Stories have to be about change.  They have conflict and resolution, they are about journeys and trials and redemption.  We tell stories to weave connection, to reinforce norms, to issue warnings and deliver hope.  They are how we understand ourselves.  But they don’t just describe us; stories are a powerful prescriptive tool.  Good barristers are excellent storytellers, because what they are doing is framing part of an infinite landscape of humanity to convey a particular message.  They pick out the elements that fit a particular framework, they choose a timeline, they construct a narrative that takes the jury along on an emotional journey.  By choosing the elements they do, they build up a particular picture, which is intended to be so convincing that it ‘beats out’ the rival version of elements by opposing counsel.  The power of story means that we, as listeners, internalise a series of events and make sense of them better if they are presented as a narrative.  A good narrative arc is almost magnetic; it pulls events into itself, sticking them together to form a unified whole.

Why does this matter?  It matters because it works both ways.  Not only do we better process external events if they are presented to us in a narrative format, but we both understand ourselves better and galvanise ourselves better if we feel that we are in a narrative arc.  We deal better with times of adversity if those times are leading towards a triumph.  Religious narrative, which has underpinning the entirety of human history, serves this purpose; to feel that one is part of a greater design, that there is a divine reason for the things that happen, lends depth and meaning to the sequence of events that make up everyone’s life.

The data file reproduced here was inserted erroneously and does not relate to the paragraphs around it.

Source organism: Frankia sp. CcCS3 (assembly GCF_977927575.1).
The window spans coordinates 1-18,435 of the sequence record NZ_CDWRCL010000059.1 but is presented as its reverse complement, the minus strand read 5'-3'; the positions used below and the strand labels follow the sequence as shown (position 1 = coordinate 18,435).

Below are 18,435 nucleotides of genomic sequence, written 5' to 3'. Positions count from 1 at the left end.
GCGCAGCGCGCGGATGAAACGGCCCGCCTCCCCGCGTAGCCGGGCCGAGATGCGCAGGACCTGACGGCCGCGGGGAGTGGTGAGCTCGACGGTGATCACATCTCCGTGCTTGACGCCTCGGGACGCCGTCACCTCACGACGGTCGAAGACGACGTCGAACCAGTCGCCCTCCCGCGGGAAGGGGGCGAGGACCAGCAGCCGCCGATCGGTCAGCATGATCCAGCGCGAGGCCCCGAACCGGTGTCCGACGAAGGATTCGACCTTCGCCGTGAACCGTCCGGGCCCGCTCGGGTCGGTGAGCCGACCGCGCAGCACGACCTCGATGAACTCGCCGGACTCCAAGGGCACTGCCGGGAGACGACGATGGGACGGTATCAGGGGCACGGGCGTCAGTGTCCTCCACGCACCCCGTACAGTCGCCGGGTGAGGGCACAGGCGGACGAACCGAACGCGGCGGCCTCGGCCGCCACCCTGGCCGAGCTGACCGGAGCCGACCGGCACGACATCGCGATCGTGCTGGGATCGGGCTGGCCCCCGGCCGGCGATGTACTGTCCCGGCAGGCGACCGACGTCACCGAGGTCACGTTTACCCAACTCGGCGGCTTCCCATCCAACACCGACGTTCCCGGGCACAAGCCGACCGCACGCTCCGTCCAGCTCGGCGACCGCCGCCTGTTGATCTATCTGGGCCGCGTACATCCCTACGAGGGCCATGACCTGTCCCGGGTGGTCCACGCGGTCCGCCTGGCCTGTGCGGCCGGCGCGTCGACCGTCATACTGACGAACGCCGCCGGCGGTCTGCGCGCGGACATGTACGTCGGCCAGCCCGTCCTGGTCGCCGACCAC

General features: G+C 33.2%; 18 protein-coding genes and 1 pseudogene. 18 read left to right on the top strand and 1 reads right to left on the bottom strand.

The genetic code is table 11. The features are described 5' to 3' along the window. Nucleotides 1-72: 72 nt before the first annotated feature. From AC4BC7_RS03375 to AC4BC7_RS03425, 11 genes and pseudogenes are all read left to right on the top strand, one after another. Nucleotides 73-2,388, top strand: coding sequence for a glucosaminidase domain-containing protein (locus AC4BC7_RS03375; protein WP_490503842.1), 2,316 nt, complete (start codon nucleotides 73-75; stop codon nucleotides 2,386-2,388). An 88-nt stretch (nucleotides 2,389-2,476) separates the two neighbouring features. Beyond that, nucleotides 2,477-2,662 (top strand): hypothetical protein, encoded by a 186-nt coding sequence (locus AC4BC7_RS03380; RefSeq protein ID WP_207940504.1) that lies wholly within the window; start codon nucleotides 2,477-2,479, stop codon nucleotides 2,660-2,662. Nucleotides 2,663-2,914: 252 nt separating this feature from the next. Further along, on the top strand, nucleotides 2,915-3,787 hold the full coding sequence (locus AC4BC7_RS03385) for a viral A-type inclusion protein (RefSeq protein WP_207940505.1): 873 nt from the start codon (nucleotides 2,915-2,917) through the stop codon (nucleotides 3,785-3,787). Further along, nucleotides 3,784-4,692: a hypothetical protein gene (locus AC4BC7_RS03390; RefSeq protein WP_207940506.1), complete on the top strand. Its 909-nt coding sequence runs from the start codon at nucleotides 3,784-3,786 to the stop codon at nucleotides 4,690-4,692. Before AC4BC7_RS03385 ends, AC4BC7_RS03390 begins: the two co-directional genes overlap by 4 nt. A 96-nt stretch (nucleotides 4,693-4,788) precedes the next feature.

So what do we do when we are no longer part of a narrative?  Once our resolution has occurred and we are in our happily ever after?  There’s an awful lot of life left over with no story arc to guide us.  Do we, perhaps, relapse partially in order to become part of our own story again?

We need a new story.  It’s not enough to live a happy ending; we need a new story, a new narrative, complete with new challenges and changes and conflicts and joys.  Preferably with a handsome prince thrown in for good measure.

How do we do that?  Ah, my child.  That’s a story for another day.

This is not a post

After three days of lying next to Little Girl while she coughed and hacked in my face, I am – and this will astonish you – a little bit sick.  Headachey and nauseated and dizzy and I just want to sleep, although having taken three days off work to care for the aforementioned LG, I am here pretending not to be sick, and tired, and nauseated.

Come to think of it, it’s a whole lot like the way I used to spend Fridays at work.